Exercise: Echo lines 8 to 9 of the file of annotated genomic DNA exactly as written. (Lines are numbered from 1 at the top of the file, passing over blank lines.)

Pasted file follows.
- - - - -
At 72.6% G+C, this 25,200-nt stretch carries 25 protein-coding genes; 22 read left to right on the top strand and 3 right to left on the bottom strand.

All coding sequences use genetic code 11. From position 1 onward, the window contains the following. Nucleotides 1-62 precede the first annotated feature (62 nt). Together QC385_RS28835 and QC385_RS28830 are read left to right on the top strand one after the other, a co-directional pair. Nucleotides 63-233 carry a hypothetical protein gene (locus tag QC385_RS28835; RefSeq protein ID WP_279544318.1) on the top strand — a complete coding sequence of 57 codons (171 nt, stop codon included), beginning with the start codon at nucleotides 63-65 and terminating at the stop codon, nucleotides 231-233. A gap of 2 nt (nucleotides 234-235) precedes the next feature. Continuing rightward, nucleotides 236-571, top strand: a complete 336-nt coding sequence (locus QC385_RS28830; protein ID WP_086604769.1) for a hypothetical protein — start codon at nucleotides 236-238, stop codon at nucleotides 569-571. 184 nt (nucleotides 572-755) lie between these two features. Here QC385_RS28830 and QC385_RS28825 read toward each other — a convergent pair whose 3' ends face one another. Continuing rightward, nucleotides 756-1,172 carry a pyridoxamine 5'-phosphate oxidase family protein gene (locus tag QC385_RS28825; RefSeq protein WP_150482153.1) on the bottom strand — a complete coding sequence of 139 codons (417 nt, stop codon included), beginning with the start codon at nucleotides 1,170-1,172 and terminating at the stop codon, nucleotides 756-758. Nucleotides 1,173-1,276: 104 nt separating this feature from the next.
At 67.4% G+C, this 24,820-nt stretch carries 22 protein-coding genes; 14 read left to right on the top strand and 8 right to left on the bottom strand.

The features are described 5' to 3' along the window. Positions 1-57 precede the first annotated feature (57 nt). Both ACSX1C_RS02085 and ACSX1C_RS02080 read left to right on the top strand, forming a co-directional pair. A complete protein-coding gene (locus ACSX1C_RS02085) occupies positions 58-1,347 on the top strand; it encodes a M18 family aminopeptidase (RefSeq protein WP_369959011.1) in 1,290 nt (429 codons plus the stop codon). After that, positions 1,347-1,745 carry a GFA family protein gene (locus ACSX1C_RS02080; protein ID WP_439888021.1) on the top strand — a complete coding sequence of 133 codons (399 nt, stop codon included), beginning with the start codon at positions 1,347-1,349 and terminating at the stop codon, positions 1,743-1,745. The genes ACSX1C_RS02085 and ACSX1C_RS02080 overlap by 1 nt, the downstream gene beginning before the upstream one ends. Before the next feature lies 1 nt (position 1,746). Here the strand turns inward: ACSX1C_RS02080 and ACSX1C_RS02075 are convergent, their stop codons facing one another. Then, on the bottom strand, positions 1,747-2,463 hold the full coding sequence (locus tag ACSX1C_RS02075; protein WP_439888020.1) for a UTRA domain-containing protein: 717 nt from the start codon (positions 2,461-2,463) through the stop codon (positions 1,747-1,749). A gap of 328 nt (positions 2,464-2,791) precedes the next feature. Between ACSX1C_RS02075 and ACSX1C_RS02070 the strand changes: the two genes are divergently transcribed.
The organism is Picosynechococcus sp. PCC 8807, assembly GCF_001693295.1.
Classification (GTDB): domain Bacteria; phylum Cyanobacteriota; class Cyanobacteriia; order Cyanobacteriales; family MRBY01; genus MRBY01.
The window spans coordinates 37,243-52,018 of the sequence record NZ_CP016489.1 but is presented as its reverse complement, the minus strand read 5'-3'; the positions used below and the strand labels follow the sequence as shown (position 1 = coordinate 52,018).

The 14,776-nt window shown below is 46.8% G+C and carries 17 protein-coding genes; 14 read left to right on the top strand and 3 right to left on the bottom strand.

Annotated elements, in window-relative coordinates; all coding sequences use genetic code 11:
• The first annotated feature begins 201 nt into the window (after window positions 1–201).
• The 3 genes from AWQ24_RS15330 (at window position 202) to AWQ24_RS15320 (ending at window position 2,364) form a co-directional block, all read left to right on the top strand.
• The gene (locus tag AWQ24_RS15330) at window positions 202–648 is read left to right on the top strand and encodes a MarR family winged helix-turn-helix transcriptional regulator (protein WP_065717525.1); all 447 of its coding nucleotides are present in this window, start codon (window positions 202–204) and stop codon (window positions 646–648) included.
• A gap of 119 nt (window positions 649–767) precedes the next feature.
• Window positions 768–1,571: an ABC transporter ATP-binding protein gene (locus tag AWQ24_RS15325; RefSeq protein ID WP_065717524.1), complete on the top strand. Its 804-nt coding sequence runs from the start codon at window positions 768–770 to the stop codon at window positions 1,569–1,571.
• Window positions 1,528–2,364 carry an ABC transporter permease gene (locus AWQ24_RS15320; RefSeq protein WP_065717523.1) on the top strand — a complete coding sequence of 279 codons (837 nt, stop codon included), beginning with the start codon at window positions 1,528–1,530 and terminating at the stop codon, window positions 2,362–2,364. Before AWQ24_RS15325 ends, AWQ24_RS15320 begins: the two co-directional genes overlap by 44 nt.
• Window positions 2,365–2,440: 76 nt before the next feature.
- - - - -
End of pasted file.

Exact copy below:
The 14,776-nt window shown below is 46.8% G+C and carries 17 protein-coding genes; 14 read left to right on the top strand and 3 right to left on the bottom strand.

Annotated elements, in window-relative coordinates; all coding sequences use genetic code 11: